Media reports make clear that Campbell conducted himself in the manner of a mafia don, issuing thinly-veiled threats against Sogavare if the agreement proceeded.
These were even contained in a White House statement, which declared: “If steps are taken to establish a de facto permanent [Chinese] military presence, power-projection capabilities, or a military installation, the delegation noted that the United States would then have significant concerns and respond accordingly.”
The US threat to “respond accordingly” and Labor’s calls for the most “energetic…and agile response” hint at a military intervention if the deal proceeds and a regime-change operation against Sogavare. His government has already been destabilised by a right-wing separatist movement in Malaita province, encouraged by Washington.
Sogavare’s previous administration was ousted in 2006-07 as a result of Canberra’s intrigues, which were followed by Australia’s protracted military occupation of the Solomons in a bogus “peace keeping” mission.
The Coalition has used events marking today’s militarist Anzac Day holiday to burnish its credentials with even more explicit threats. Morrison declared this morning that the establishment of a Chinese military presence in the Solomon’s would be his government’s “red line”—a phrase that has repeatedly been used over recent years to describe an action that would trigger war.
Defence minister Peter Dutton declared “We’re in a period very similar to the 1930s now.” It was necessary to confront the “arc of autocracy,” a bellicose term the Australian government now uses to describe China and Russia. “The only way you can preserve peace is to prepare for war, and be strong as a country. Not to cower, not to be on bended knee and be weak. That’s the reality,” Dutton stated.
The remarks were visibly shocking even to Dutton’s right-wing breakfast television interviewer Karl Stefanovic. They only make explicit, however, what has been the policy of every Australian government since 2010, beginning with the Gillard Labor administration’s embrace of the US “pivot to Asia,”—the turn to a diplomatic, economic and military confrontation with China throughout the Indo-Pacific. That policy is to fully integrate Australia into the US-led preparations for war against China which threatens nothing less than nuclear catastrophe.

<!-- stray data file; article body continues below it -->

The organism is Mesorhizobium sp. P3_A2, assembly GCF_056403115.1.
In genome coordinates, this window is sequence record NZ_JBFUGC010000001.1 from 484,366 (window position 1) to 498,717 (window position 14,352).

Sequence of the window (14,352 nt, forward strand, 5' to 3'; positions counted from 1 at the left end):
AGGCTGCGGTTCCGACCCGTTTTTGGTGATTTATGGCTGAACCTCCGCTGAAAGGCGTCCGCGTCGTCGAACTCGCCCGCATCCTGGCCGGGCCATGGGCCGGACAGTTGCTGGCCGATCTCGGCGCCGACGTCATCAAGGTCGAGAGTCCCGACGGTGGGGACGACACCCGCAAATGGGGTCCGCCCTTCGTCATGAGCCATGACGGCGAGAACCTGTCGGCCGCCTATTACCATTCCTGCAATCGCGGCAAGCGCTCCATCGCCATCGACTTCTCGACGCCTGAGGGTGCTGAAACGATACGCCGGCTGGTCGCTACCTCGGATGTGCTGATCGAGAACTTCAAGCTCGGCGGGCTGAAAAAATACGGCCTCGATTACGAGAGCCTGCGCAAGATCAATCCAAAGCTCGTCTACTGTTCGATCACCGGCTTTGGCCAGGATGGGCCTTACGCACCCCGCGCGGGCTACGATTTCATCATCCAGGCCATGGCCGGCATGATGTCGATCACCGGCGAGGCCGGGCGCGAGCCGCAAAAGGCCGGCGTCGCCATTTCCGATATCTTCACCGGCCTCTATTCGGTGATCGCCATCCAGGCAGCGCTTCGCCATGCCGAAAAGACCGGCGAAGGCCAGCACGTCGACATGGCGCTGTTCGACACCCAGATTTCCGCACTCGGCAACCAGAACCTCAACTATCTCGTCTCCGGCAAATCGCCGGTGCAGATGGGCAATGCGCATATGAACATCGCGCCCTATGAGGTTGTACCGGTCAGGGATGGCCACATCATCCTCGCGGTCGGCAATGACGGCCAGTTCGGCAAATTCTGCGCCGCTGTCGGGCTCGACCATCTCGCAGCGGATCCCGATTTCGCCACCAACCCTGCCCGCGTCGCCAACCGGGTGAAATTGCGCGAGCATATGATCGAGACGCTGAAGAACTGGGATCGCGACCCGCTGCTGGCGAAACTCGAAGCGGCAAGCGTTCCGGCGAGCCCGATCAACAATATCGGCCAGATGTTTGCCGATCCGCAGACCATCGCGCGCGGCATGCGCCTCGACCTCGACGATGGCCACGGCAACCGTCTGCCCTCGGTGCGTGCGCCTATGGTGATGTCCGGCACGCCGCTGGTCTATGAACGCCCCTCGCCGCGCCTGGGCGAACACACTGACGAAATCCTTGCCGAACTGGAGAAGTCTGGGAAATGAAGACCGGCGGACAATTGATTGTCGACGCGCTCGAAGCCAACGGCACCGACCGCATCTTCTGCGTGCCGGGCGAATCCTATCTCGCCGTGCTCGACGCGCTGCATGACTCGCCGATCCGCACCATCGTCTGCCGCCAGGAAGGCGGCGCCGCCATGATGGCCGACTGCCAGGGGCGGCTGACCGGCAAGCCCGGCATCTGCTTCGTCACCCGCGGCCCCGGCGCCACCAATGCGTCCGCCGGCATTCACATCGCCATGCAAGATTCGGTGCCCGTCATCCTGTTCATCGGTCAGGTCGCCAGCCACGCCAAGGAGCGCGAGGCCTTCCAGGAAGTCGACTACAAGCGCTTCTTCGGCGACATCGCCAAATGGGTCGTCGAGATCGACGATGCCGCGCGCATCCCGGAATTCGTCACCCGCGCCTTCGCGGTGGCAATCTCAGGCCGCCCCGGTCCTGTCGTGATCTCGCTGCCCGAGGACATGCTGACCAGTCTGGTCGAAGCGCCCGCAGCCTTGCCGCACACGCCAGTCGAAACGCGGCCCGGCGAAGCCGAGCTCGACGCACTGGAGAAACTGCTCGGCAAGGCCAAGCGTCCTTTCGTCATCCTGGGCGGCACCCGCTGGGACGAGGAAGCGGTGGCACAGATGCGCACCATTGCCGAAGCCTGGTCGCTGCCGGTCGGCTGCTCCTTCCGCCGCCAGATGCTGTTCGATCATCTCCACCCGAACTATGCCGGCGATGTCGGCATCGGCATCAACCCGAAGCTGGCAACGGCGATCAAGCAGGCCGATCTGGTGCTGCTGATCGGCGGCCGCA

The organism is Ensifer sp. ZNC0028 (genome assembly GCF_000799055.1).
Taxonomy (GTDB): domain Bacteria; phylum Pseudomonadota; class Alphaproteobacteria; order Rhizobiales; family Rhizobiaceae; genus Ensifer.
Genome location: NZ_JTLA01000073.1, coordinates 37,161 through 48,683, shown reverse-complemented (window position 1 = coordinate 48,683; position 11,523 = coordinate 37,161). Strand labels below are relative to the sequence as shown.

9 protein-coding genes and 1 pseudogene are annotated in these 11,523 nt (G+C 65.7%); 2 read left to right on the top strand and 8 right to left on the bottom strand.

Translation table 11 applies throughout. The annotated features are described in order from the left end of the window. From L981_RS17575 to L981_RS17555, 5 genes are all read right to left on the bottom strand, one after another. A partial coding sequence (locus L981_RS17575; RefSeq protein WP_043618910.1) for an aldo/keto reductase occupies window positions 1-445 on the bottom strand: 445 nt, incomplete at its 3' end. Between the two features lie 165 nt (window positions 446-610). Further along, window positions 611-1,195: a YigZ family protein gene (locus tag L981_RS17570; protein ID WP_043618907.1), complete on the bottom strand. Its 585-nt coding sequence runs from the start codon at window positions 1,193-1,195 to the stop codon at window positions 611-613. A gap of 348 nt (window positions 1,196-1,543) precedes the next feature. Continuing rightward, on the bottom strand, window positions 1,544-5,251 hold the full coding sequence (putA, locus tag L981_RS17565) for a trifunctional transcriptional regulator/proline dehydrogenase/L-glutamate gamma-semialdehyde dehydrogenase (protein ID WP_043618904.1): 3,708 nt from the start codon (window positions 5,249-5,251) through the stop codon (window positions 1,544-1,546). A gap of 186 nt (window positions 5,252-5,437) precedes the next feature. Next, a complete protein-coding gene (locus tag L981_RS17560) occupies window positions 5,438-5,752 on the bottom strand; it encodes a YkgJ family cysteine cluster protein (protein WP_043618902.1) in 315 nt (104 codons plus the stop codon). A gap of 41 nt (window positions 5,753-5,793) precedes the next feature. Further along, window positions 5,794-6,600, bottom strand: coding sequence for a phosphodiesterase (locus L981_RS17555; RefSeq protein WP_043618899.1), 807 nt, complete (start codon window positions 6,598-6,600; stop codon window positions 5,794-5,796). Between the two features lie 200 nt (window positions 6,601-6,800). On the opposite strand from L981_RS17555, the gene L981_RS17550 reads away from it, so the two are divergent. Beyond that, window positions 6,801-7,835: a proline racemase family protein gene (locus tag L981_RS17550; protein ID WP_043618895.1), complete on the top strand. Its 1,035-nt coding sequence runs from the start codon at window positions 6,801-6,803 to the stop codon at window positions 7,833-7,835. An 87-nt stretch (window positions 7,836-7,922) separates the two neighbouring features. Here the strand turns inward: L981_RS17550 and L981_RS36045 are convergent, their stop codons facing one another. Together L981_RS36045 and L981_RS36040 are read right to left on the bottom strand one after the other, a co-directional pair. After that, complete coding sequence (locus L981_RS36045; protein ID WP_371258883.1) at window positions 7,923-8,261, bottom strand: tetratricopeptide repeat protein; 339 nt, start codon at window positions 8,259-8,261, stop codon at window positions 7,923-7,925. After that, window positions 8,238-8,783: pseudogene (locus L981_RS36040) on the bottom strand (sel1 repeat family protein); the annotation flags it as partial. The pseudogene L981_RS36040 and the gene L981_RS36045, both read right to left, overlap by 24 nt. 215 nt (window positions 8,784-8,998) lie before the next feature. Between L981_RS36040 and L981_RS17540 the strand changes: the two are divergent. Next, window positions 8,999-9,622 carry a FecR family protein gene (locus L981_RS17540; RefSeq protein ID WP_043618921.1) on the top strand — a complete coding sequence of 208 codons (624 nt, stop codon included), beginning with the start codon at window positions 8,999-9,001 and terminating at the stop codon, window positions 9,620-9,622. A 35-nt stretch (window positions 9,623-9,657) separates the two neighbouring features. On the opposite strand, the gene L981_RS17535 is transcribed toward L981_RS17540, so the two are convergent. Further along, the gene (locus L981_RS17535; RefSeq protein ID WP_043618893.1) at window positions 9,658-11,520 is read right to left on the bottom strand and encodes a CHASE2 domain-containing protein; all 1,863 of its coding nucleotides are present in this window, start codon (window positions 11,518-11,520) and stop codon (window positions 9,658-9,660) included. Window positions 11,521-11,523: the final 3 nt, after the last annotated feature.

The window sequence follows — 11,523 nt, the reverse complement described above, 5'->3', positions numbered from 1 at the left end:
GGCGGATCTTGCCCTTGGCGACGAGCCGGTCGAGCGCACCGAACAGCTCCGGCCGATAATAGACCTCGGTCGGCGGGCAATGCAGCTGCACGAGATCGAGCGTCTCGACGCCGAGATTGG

The bullying and aggressive attitude of the US and Australia to the impoverished Solomons exposes the fraud that these war plans have anything to do with defending “democracy” or “national sovereignty.”
In provoking a proxy war with Russia, Washington and Canberra have presented Ukraine’s ability to join the US-dominated and militarist NATO alliance as a holy right that must be protected at all costs, even if it leads to World War III. However, when it comes to an agreement between the Solomons and China, “national sovereignty” is thrown out the window in favour of open imperialist meddling and threats.
The real driving forces of the war danger are the attempts of US imperialism to offset its economic decline through its overwhelming military might, and the global crisis of the capitalist system, accelerated by the coronavirus pandemic. The eruption of frenzied militarism is a warning to the working class of how close the world is to a war that would threaten the very existence of humanity.
The Socialist Equality Party is the only party in the Australian elections opposing the war drive and seeking to mobilise the working class against it. We appeal to workers and young people to join the fight by our world party, the International Committee of the Fourth International (ICFI), to build a global anti-war movement uniting the international working class.
The anti-war movement must be international; based on the immense social power of the working class; independent of the pro-war political establishment, and directed against the source of conflict, the capitalist system. Register for the ICFI’s international online May Day rally next weekend to join this crucial struggle!
Authorised by Cheryl Crisp for the Socialist Equality Party, Suite 906, 185 Elizabeth Street, Sydney, NSW, 2000.